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IRS releases long-awaited guidance on “parking tax” for tax-exempt employers

December 18, 2018 Article 2 min read
David Lowenthal
Many exempt organizations have been waiting for more guidance on the new “parking tax,” Code Section 512(a)(7). Here’s what you need to know about the new rules and how they’ll affect your organization.

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The IRS has released preliminary guidance on new Code Section 512(a)(7), the “parking tax,” which taxes exempt employers on the expenses incurred in providing either parking or transit passes to their employees. This provision converts applicable expenses into unrelated business taxable income (UBTI). Because the provision was effective for expenses incurred on or after Jan. 1, 2018, exempt organizations had been operating in the dark until the issuance of Notices 2018-99 and 2018-100 on December 10. Below is what you need to know now about these notices.

The rules can be briefly described as follows:

  • The notices confirm that the cost of providing the benefits — not their value — constitutes the amount to be added to UBTI. The notice expressly precludes any connection between the parking costs as defined and commensurate fair market value.
  • Although the overall guidance indicates that “any reasonable method” can be used to determine the appropriate costs to allocate to employee parking, Notice 2018-99 provides guidance that organizations may rely on until regulations are issued.
  • In situations in which a third party is paid a specified amount per employee for use of a parking space or a transit pass, the total amount paid for all employees (capped at $260 per month per employee) will be the amount subject to tax. Third-party payments include salary reduction arrangements whereby employees withhold a portion of their wages for parking or transit expenses on a pretax basis.
  • When an employer owns or leases a parking lot or structure, the rules become more complicated and are subject to a four-step process to determine the amount subject to tax.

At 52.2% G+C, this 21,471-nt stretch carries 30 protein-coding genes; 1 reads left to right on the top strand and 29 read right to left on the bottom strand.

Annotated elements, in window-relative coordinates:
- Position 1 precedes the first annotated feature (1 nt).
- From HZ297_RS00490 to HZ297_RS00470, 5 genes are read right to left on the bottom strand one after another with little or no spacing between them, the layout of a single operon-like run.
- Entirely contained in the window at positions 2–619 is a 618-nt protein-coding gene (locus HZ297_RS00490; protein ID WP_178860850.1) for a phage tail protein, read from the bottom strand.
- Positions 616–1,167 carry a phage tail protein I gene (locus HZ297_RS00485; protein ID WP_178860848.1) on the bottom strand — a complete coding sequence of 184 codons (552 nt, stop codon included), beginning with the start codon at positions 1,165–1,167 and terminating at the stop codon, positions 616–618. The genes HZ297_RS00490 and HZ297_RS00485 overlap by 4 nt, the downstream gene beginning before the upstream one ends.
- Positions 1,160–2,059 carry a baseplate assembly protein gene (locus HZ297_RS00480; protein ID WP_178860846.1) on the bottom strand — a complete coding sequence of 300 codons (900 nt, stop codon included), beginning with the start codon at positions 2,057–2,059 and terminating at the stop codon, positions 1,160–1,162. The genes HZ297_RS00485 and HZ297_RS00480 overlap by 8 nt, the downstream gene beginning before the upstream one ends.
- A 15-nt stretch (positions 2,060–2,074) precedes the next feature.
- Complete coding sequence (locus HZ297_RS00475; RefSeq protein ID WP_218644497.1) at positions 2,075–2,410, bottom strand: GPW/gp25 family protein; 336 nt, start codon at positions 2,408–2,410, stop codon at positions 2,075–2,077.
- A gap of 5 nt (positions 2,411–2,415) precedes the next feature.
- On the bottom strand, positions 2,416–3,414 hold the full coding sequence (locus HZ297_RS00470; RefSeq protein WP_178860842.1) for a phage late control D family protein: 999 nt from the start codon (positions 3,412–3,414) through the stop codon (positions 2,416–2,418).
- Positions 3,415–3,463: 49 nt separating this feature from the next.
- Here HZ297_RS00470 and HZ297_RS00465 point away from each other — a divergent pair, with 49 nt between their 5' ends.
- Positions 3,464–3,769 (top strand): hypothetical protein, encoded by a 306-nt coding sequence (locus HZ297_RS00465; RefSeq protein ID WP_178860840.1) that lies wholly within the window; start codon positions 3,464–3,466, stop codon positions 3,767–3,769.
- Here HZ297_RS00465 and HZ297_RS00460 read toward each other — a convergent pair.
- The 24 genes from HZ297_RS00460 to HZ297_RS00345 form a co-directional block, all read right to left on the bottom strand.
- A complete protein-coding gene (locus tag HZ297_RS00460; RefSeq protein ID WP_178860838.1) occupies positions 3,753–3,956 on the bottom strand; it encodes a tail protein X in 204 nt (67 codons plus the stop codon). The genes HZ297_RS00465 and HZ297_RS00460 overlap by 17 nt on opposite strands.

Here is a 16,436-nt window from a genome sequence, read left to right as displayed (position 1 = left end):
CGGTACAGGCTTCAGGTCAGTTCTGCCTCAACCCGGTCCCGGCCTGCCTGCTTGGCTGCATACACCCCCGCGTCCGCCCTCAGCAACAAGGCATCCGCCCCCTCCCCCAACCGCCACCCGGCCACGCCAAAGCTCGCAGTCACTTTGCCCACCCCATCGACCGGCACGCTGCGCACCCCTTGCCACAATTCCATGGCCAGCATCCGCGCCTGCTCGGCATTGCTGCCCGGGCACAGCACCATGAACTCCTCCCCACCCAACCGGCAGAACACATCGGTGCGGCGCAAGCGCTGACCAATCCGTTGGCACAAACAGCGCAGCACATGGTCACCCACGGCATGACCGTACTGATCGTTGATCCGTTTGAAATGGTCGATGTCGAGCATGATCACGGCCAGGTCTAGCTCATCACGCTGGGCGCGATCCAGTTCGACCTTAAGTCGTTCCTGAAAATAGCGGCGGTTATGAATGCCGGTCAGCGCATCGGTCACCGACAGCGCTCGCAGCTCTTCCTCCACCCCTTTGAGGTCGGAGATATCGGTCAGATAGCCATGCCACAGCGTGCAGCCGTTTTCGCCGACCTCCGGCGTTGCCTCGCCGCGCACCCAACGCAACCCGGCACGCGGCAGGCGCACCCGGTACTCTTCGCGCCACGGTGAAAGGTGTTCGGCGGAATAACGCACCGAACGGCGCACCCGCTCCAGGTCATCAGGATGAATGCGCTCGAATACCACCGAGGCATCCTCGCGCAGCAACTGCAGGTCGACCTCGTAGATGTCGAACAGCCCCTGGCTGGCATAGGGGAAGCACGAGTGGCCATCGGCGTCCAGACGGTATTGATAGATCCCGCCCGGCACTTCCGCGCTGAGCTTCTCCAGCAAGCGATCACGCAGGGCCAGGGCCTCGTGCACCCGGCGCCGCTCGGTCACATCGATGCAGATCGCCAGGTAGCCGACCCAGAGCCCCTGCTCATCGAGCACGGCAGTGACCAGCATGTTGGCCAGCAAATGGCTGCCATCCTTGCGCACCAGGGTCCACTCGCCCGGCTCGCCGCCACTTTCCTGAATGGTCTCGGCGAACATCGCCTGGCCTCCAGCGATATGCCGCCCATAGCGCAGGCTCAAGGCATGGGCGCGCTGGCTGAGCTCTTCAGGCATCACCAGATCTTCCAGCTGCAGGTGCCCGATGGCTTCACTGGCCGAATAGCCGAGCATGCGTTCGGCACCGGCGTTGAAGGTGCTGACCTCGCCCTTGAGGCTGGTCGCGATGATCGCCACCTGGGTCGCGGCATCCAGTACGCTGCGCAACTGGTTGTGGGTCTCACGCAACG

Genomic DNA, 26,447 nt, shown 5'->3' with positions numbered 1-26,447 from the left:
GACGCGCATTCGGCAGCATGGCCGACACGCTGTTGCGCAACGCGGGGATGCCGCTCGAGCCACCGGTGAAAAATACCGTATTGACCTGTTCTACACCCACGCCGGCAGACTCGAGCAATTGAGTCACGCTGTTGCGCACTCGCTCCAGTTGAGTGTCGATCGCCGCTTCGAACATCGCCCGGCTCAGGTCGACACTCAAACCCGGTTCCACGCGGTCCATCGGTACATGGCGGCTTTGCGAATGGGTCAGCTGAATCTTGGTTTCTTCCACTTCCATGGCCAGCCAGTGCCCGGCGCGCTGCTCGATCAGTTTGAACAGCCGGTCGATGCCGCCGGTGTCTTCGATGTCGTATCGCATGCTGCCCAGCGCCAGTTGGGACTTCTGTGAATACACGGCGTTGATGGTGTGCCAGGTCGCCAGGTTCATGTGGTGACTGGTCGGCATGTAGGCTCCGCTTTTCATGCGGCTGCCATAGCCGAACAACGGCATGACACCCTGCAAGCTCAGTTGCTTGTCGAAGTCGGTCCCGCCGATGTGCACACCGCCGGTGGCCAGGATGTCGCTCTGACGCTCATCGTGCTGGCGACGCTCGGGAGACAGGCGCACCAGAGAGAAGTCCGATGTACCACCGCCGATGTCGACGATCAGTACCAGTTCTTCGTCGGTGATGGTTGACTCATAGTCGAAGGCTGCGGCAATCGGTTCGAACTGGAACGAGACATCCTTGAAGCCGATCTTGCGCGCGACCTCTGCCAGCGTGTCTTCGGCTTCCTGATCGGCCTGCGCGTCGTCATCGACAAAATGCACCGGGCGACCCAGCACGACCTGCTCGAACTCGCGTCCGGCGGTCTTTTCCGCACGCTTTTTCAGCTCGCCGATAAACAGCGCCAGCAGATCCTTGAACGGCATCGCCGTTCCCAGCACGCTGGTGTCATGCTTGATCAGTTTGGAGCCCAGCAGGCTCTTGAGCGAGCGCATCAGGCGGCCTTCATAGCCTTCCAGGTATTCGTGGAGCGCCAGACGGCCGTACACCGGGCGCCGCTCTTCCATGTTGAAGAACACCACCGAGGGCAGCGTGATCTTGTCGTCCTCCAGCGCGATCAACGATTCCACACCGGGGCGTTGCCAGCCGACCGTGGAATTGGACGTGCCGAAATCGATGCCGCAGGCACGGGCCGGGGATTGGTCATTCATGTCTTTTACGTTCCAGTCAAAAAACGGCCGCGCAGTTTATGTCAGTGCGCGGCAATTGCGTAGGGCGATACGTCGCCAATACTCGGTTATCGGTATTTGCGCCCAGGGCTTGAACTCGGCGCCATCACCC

• There is general guidance on which costs must be included in the “pool” of costs to be allocated between the use by employees and use by others, including repairs and maintenance, utilities, and snow and debris clearing. Interestingly, depreciation is expressly excluded from the cost pool. Many questions still remain about the cost pool.
    • Costs allocable to parking spaces reserved for employee use will be subject to tax. The percentage of reserved spots relative to all available spaces, multiplied by the overall cost pool, is deemed UBTI. There is an opportunity to revise reserved parking policies by March 31, 2019, to decrease or eliminate this issue retroactively to Jan. 1, 2018.
    • A primary use test will allow many employers with lots that are used primarily by the general public (i.e. customers, clients, visitors, patients, students, religious congregants, vendors) to exclude much or all of their costs from taxation. A mechanical test is applied to make this determination. If more than half of the spaces are used primarily for nonemployee purposes, the organization will have no UBTI or UBTI only to the extent of reserved parking noted in the prior bullet.
    • If organizations use more than half of their parking spaces for employee purposes, then the UBTI is determined as a percentage of all employee spots multiplied by the total parking costs.
  • Net operating losses from other unrelated business activities may be used to offset the deemed income from parking benefits, as long as there is only one other trade or business. Otherwise, the losses must be siloed under the guidance provided in Notice 2018-67. Pre-2018 losses should be available to offset the parking income.
  • Estimated tax penalty relief will generally be available to exempt employers who are required to file a Form 990-T for the first time due to the Section 512(a)(7) provisions. Other employers will need to rely on the general exceptions to the estimated tax rules for relief.

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